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By Matthew Hanley   
Thursday, 22 April 2010

In the Garden of Gethsemane on the night prior to the Lord’s passion, Peter fell asleep. “The spirit is willing, but the flesh is weak,” was how Jesus memorably chose to describe the lapse. Even so, Peter’s very presence in the garden testifies to his great instinct towards faith – one that would falter and even stumble into outright betrayal, but would endure.

The nature of our faith as it interacts with our minds, spirit, and flesh is worth pondering. Jesus implies a distinction; failures of “the flesh” are not always entirely volitional in quite the same way as other kinds of deliberate actions, which require assent of the mind and spirit, though of course they can persist and devolve into willful rejection of truth. Excessive indulgence of the flesh accounts for a great deal of human suffering today, both personal and social. Nonetheless, there is also something about our universal physical human weakness that elicits a certain measure of sympathy. The fact is that we are weak and don’t always behave as we’d like to.

Graham Greene, the great twentieth-century novelist and convert to the Catholic faith, was intimately familiar with the powerful inclinations of the flesh. He led a deeply conflicted life replete with extramarital romantic liaisons. The soul in turmoil, at once given over to passion and afflicted with remorse, is the theme that dominates his greatest works.

Greene recognized that his persistent involvement in a series of affairs severed him from the Church. He knew he could not have it both ways; that would be to arrogate to himself the content of the faith handed down from the beginning.

In the end, he opted for the affairs. In a 1990 letter to Newsweek’s Kenneth Woodward, Greene tells of his experience travelling to Padre Pio’s village in Italy with girlfriend Catherine Walston. He was moved by the Mass they attended early one morning, but also reveals: “I was invited to go see him that night in the monastery, but I made excuses not to go as neither of us wanted our lives changed!”

In spite of his failings, he displayed a certain integrity by choosing not to present himself for Holy Communion – an issue of striking contemporary relevance. “I've broken the rules”, he writes. “They are rules I respect, so I haven't been to communion for nearly thirty years. . . .In my private life, my situation is not regular. If I went to communion, I would have to confess and make promises. I prefer to excommunicate myself." If this is not exactly an act of faith, but it is an acknowledgment of the Catholic faith’s coherence.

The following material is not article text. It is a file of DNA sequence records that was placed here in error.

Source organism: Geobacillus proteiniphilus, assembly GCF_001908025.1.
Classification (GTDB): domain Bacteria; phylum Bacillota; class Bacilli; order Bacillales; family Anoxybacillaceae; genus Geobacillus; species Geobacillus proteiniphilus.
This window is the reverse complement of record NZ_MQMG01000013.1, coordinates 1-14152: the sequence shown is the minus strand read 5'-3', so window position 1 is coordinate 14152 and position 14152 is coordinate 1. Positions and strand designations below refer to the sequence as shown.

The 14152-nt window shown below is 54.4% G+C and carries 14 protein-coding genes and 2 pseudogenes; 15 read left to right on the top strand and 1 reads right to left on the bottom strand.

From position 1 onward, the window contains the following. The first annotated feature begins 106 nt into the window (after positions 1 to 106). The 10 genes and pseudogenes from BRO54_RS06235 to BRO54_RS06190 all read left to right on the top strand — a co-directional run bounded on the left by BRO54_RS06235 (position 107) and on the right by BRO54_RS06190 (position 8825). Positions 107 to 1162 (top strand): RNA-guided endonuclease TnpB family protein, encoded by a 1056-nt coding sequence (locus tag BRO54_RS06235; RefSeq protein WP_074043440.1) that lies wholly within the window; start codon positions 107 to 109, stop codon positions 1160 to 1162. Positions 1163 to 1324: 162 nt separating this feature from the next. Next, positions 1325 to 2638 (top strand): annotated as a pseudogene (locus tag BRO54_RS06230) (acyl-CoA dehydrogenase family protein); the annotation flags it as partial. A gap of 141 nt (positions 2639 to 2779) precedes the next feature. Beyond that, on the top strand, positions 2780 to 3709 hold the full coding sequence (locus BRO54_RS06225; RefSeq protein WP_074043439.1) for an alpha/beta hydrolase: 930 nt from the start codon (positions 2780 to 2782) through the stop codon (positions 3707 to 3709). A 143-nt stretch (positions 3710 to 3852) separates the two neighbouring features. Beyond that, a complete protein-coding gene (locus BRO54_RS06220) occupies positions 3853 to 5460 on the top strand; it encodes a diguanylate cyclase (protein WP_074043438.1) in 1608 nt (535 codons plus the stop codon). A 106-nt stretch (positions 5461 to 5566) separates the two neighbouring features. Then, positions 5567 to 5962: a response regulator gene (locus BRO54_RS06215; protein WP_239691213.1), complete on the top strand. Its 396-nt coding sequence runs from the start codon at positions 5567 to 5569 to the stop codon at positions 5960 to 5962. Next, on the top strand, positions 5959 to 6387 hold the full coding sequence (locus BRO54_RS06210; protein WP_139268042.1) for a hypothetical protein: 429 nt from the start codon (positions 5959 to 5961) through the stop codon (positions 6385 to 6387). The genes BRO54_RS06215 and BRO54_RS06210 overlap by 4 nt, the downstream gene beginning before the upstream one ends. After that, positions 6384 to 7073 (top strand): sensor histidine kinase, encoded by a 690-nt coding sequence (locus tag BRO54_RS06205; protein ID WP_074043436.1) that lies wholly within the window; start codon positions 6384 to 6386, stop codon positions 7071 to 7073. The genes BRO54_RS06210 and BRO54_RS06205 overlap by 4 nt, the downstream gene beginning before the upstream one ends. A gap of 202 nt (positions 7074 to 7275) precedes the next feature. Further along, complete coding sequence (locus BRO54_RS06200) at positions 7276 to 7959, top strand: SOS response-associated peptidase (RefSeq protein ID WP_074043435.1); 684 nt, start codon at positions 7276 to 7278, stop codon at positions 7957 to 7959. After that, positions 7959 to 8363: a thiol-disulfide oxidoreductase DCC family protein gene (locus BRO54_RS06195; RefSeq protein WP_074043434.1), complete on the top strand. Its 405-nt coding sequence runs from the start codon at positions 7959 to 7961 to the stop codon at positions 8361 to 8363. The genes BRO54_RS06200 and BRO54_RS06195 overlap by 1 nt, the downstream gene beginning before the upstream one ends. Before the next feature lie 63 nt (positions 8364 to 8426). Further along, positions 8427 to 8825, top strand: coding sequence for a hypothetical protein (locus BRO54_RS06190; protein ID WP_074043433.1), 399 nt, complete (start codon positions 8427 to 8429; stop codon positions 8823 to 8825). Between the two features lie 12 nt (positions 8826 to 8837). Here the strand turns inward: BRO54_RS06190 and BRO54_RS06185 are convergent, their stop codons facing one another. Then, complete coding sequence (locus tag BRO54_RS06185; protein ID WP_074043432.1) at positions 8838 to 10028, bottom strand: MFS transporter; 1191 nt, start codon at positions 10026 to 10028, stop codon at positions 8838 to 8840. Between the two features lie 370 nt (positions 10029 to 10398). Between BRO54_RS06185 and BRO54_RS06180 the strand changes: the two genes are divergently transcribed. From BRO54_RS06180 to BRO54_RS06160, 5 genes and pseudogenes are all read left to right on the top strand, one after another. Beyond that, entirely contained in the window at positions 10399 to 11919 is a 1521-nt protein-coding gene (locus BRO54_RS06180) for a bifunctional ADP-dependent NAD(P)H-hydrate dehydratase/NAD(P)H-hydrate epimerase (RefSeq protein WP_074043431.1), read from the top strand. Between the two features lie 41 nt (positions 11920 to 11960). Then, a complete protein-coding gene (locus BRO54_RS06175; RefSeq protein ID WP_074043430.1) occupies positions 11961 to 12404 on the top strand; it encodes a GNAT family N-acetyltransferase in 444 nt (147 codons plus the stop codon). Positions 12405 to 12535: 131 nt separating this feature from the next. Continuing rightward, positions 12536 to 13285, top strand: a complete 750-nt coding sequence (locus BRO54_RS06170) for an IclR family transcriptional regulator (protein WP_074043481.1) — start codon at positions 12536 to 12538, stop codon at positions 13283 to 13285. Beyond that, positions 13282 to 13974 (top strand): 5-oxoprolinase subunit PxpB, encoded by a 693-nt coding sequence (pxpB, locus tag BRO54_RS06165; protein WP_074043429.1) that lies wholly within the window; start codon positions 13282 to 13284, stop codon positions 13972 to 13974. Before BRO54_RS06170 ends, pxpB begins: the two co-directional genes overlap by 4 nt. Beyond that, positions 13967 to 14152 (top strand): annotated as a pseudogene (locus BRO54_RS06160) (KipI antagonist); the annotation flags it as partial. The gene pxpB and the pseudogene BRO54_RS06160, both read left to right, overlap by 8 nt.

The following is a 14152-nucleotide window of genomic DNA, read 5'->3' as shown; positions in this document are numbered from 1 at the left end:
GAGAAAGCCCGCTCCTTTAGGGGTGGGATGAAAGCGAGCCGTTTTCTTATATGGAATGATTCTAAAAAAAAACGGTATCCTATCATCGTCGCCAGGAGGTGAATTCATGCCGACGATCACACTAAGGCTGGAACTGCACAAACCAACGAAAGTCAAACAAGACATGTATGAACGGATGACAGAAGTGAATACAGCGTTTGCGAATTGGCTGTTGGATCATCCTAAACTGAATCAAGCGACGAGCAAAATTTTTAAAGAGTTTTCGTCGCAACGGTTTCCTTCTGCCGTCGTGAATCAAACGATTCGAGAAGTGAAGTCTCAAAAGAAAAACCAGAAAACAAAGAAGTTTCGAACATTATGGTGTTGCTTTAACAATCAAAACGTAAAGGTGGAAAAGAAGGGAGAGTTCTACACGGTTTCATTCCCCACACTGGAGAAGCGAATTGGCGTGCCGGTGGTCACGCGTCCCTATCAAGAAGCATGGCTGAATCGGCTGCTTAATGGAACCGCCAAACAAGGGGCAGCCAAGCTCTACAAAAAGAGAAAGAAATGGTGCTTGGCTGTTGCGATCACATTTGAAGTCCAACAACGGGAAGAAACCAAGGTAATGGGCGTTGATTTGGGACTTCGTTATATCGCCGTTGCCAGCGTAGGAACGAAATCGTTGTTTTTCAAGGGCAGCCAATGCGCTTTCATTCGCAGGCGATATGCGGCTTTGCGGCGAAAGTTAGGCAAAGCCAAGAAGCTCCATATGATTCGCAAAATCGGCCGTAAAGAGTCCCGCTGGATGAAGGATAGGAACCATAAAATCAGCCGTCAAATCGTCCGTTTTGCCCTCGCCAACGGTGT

Such a stance seems almost quaint today. The stark contrast with Nancy Pelosi and other Catholic politicians who do approach Communion – despite acting in flagrant, public defiance of Catholic teaching – springs immediately to mind. Here we glimpse what it is like when not even the spirit is willing; how dreadful indeed it is when the mind, unlike Peter in the garden, does not even intend to be present to the Truth.

Nancy Pelosi’s support of abortion policies hardly needs to be detailed here. Although Catholicism cannot be reduced to the issue of abortion – or indeed to a mere code of ethics – any Catholic who actively supports it acts as antithetically as (and more destructively than) the vegetarian who frequents steakhouses, or the Muslim who promotes pilgrimage to Panama. It simply makes no sense; and it is not that hard to grasp.

Some Catholics – aware of the Church’s unflinching opposition to abortion – might be surprised to learn that Pius XI called the concept of Christian socialism a contradiction in terms in the 1931 encyclical in Quadragesimo Anno: “no one can be at the same time a good Catholic and a true socialist.” Even “moderate” socialism, which better approximates present trends, does not escape reproach. We’re reminded again of Pelosi when he speaks of his “great sorrow” that not a few Catholics “have deserted the camp of the Church and gone over to the ranks of Socialism.”

Pelosi met Pope Benedict in Rome not long ago, but that was a mere courtesy and no photos were forthcoming. She gave every appearance of having no Greeneian angst that meeting him would actually change her life. That would mean taking what he has to say seriously.

Pelosi is not the everyman (everyperson?) “hypocrite” who recognizes goodness yet fails to conform perfectly to it, but the intellectually dishonest one who misrepresents truth and fails even to aspire to it – all while claiming to advance it. It’s far worse to champion falsity in the name of truth, than to recognize and respect truth – but crash land in its pursuit.

At the close of his acclaimed book After Virtue, Alasdair McIntyre writes of the importance of preserving the intellectual and moral life in the midst of “the new dark ages which are already upon us.” There is much talk of America in decline today. By her obstinacy – not of the flesh but of the mind – Pelosi has proven to be one of the “barbarians” that McIntyre says have “already been governing us for quite some time.”

But a barbarian on Botox, you ask? An odd combination, but that’s precisely what can happen when not even the spirit is willing to accompany the truth.


Matthew Hanley is, with Jokin D. Irala, M.D., the author of
Affirming Love, Avoiding AIDS: What Africa Can Teach the West, available now from the National Catholic Bioethics Center.

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